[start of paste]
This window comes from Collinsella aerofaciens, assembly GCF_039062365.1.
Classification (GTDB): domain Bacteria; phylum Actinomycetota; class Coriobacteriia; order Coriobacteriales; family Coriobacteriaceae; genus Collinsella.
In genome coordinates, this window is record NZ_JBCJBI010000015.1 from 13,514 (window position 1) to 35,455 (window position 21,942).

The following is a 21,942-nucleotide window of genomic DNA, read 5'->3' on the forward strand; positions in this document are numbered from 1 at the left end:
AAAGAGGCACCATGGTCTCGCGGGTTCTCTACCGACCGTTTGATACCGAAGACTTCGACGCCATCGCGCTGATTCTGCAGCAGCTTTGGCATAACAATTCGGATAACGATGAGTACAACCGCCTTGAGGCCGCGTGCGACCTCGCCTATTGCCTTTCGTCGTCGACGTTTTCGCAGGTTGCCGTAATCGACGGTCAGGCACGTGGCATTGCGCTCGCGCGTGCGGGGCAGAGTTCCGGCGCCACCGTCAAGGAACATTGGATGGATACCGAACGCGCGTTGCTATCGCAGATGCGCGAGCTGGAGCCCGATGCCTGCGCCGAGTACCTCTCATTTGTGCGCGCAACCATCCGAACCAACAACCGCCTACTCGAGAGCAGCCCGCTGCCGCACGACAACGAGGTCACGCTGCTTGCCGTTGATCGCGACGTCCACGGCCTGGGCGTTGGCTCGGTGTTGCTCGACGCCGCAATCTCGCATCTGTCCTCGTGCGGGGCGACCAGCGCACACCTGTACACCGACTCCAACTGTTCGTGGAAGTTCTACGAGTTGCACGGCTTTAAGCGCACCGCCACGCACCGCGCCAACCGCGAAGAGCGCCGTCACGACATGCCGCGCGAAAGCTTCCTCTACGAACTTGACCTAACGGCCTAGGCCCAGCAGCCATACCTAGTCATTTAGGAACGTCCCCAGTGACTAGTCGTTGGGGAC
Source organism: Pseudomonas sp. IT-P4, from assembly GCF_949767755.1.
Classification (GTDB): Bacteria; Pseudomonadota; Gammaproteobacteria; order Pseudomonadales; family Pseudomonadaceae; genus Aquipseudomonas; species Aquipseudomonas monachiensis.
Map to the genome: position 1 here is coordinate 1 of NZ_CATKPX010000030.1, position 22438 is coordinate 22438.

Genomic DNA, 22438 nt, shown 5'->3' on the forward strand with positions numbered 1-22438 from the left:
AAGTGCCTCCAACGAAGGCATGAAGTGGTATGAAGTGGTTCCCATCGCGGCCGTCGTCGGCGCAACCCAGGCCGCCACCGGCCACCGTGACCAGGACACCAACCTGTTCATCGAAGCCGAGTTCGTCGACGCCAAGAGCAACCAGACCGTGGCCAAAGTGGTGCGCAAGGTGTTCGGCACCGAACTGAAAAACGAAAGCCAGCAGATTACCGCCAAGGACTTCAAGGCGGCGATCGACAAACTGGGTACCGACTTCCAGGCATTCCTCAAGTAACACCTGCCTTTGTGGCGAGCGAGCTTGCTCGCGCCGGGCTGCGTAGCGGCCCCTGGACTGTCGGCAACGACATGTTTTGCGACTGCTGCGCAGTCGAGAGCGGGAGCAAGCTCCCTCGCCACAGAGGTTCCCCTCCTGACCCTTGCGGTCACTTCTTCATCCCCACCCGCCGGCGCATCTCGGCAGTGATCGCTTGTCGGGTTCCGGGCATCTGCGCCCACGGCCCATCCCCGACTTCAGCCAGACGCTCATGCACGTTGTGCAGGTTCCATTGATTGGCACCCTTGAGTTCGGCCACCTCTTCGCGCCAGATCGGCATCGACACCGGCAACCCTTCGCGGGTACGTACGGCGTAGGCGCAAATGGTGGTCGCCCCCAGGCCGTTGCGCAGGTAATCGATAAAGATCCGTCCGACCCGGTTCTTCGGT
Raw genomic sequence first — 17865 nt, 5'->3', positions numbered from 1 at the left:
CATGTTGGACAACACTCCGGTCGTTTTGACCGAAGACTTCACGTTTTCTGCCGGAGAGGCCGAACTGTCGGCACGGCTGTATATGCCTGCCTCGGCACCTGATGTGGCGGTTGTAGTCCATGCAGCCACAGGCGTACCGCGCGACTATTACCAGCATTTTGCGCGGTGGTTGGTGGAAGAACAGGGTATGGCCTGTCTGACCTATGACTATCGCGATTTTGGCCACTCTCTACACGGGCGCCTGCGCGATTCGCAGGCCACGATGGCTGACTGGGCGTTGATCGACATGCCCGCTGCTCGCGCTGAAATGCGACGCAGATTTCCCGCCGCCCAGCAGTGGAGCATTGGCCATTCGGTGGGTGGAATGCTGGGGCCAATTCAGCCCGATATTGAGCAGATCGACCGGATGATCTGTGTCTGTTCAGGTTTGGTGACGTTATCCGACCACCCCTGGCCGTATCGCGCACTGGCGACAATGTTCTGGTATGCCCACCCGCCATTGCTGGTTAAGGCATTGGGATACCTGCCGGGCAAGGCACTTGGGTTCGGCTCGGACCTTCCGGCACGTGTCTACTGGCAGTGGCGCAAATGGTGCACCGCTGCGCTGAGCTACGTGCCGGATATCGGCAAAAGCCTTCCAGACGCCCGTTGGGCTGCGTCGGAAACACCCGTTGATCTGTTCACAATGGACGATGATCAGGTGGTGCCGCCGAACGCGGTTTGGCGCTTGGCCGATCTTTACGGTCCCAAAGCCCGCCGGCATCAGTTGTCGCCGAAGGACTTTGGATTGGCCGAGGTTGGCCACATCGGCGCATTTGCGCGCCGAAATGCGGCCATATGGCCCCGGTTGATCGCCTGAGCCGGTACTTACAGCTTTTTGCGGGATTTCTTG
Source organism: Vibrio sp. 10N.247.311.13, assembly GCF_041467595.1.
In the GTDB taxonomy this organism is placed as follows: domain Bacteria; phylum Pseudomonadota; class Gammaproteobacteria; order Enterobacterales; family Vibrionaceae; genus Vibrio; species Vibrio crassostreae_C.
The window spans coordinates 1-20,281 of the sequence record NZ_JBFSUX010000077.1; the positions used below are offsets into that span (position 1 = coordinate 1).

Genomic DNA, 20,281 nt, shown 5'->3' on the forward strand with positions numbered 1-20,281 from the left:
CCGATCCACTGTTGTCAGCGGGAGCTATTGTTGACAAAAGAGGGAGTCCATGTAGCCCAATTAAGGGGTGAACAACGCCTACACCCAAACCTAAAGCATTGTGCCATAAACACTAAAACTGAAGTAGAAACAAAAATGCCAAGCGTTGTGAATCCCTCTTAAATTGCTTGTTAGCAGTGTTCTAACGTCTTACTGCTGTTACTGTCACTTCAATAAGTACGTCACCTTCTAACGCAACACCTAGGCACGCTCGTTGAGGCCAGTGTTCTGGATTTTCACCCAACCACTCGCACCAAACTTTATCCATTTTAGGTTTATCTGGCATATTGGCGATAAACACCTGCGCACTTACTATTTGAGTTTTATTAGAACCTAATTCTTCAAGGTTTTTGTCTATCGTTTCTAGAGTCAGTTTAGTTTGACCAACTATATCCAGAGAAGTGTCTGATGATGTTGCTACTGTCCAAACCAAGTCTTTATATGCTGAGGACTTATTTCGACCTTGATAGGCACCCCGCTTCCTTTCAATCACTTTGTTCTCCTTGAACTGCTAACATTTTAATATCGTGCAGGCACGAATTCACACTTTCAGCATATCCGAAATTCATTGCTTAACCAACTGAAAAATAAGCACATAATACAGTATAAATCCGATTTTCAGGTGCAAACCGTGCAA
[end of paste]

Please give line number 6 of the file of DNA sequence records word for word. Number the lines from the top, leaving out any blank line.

Source organism: Pseudomonas sp. IT-P4, from assembly GCF_949767755.1.